Wood-burning power plants release more greenhouse gases than plants using coal

Source: Manomet Center for Conservation Sciences

Jul 27, 2010

The Massachusetts Department of Energy Resources (DOER) and Manomet Center for Conservation Sciences (Manomet) have released the results of a six-month study that began last December to answer some critical questions about using forest wood for energy in Massachusetts. The Manomet-led study, commissioned by DOER last fall, was conducted by an eight-member team of policy and science experts from several organizations. Some of the major questions addressed by the study include: (1) How much wood is available from forestland for biomass energy in Massachusetts? (2) What might be the impacts of increased biomass harvests on forest ecosystems? and (3) What are the carbon accounting (climate science) implications of using forest biomass for energy?

Many other U.S. states and countries around the world are promoting and investing in forest biomass energy because using wood for energy is commonly assumed to be “carbon neutral” and, therefore, good for mitigating climate change.

The Manomet study, which is based on a comprehensive lifecycle carbon accounting framework, reveals a more complex picture. The study shows that using wood for energy can result in an initial “carbon debt” because burning wood releases more CO2 into the atmosphere per unit of energy than fossil fuels (oil, coal, or natural gas). But unlike fossil fuels, forests can grow back and recapture (or sequester) CO2 from the atmosphere. Over time, through accelerated forest growth, the carbon debt can be “paid off.” After the carbon debt is paid off, if the forest continues to grow, a “carbon dividend” is realized and the use of wood for energy then becomes increasingly beneficial for greenhouse gas mitigation. As a result, using wood for energy can lead to lower atmospheric greenhouse gas levels than fossil fuels, but only after the point in time when the carbon debt is paid off. Whether or not full carbon neutrality will be achieved in these circumstances will depend on if, when, and how the forest is harvested in the future.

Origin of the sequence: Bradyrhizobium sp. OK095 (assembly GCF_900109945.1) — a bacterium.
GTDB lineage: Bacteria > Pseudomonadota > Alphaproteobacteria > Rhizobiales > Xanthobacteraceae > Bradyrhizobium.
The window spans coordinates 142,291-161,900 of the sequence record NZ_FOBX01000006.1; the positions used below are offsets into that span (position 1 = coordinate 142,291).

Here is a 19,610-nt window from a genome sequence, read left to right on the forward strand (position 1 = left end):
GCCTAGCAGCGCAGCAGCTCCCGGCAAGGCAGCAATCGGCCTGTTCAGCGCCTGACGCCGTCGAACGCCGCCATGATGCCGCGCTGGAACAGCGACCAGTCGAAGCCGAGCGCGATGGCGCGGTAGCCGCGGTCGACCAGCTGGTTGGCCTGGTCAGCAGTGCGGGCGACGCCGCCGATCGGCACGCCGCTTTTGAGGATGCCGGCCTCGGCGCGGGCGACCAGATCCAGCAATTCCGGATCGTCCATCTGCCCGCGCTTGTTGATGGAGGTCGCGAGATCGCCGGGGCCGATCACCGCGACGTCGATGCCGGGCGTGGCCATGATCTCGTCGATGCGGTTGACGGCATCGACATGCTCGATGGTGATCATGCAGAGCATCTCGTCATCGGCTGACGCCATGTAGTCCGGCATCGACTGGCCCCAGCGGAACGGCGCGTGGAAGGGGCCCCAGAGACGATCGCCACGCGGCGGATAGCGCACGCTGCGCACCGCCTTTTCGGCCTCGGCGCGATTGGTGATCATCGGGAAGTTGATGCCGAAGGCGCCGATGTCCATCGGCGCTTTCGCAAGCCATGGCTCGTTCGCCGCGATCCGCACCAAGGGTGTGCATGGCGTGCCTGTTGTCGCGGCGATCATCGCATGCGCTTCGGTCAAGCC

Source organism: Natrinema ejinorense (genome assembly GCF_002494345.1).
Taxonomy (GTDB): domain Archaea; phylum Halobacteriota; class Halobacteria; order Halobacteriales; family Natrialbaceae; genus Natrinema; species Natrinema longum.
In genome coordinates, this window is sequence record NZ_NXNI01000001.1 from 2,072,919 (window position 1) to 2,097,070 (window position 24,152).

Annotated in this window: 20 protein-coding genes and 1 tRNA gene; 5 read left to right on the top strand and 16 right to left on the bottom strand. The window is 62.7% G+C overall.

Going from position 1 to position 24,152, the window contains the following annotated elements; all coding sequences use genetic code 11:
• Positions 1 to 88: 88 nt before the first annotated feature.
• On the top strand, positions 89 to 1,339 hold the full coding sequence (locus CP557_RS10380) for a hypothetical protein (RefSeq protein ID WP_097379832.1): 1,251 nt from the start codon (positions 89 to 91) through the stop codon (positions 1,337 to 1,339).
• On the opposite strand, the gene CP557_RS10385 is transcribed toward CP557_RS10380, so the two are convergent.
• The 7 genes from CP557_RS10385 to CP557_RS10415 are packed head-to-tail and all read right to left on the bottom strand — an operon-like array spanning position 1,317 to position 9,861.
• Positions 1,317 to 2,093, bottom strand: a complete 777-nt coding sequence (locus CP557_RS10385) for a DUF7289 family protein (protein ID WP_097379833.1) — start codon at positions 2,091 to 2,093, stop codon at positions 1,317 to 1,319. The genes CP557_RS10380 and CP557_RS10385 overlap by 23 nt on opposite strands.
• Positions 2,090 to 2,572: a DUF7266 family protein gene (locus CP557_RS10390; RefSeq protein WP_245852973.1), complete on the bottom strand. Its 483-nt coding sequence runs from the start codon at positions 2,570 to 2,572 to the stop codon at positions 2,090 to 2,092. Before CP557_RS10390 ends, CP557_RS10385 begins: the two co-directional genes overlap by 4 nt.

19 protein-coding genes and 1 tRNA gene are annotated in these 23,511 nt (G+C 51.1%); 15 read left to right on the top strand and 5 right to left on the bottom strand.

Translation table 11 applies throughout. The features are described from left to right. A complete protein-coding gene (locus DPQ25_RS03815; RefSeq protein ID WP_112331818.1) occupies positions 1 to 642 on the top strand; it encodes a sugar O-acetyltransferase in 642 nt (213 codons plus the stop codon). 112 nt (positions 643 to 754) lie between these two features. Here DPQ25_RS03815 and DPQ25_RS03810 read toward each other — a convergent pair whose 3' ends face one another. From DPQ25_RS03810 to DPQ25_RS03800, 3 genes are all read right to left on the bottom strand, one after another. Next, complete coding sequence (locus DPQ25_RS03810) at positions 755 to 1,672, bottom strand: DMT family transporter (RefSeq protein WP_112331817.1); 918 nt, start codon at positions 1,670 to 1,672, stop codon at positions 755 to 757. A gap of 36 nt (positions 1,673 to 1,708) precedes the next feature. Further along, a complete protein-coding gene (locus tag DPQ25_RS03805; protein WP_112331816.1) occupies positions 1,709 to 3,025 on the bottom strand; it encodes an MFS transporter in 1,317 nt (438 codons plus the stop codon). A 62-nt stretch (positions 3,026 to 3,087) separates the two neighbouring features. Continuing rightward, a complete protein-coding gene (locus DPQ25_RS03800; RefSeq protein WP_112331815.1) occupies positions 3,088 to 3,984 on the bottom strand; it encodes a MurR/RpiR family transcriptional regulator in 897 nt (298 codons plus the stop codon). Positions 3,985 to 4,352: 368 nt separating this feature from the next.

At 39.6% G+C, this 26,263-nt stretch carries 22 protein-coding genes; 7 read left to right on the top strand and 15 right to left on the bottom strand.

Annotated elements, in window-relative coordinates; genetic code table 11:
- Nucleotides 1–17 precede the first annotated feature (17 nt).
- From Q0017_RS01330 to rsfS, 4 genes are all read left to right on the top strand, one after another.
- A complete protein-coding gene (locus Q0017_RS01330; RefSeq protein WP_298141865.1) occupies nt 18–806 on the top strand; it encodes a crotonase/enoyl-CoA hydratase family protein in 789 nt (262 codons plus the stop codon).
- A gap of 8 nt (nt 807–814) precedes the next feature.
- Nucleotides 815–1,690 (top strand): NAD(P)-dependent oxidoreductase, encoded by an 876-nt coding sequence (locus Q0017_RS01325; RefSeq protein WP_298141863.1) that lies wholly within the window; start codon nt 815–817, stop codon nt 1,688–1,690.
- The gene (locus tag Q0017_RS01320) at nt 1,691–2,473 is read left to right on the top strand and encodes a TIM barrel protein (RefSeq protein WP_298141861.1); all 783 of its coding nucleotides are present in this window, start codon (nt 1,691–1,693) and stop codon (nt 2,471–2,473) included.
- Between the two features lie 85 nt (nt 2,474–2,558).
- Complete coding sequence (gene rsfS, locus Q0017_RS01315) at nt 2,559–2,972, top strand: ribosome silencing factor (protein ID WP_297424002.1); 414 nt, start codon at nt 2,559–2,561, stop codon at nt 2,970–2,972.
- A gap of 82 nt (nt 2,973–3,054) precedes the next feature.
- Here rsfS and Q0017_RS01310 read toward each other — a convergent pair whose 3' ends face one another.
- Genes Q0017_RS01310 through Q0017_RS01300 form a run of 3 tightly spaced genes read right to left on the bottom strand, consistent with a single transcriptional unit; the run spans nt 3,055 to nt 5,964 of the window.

The most innovative and policy-relevant finding in the report is the “debt-then-dividend” model that shows using forest biomass for energy can increase greenhouse gases for a period of time before it reduces them. The length of time it takes to pay off the carbon debt and begin accruing carbon dividends (i.e., greenhouse gas benefits) can vary widely, from five years to many decades. The length of time depends on a complex interaction of (1) the type of biomass energy used (electricity, heat, or combined heat and electricity); (2) the fossil fuel that biomass energy replaces (coal, oil, or natural gas); and (3) the degree the growth potential of the forest is realized by the landowners' forest management methods.

As an example, with an electric power plant that relies on biomass using whole trees from natural forests in the Massachusetts region — and not waste wood from tree work and landscaping that has different carbon cycle impacts — the carbon debt period is likely to last for at least 20 or 30 years before carbon benefits begin to be realized. In contrast, using forest biomass in thermal applications, such as heating municipal buildings or schools, has lower carbon debts and can provide carbon dividends for the atmosphere sooner, generally within 10 to 20 years.

The study also examined woody biomass energy policies from other states, federal agencies, and international agencies, which might help inform Massachusetts policy. The team modeled forest growth rates and examined the economics of supplying forest biomass for energy. At current electricity prices, biomass for electricity generation will remain a low-value product, with prices ($1-2 per green ton) that will not motivate forest landowners to increase harvest levels very much. However, the value of wood as a heating fuel is much higher. Increased development of small-scale thermal applications could provide landowners with greater financial incentives to harvest biomass.

Thomas Walker, the study team leader, said, “Understanding the greenhouse gas impacts of woody biomass energy is extremely complex. We’ve come up with a comprehensive but relatively straightforward framework and methodology that can help policy makers in Massachusetts, or anywhere, better understand if and when any particular wood biomass energy scenario might be ‘climate friendly.’ Forests in other geographic areas can be evaluated similarly, but will yield context-specific results with respect to greenhouse gas costs and benefits.”

Manomet President Dr. John Hagan adds, “Our interest is in getting the best, unbiased information in the hands of policy makers and the public so they can draw their own wellinformed conclusions about whether woody biomass energy makes sense. The team has cleared away a lot of the former confusion about wood energy.” Hagan says that although the study was conducted for Massachusetts, the team’s carbon accounting approach has worldwide relevance for informing biomass energy policies. “Massachusetts deserves a lot of credit for getting answers to some critical questions about biomass energy that people have been asking all around the world.”

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